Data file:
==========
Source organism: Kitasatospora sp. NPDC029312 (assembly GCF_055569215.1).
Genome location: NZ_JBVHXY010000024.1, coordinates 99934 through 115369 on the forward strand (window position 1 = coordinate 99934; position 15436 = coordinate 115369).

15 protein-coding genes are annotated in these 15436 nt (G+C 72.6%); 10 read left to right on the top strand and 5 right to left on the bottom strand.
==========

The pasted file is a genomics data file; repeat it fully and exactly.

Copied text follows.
Source organism: Kitasatospora sp. NPDC029312 (assembly GCF_055569215.1).
Genome location: NZ_JBVHXY010000024.1, coordinates 99934 through 115369 on the forward strand (window position 1 = coordinate 99934; position 15436 = coordinate 115369).

15 protein-coding genes are annotated in these 15436 nt (G+C 72.6%); 10 read left to right on the top strand and 5 right to left on the bottom strand.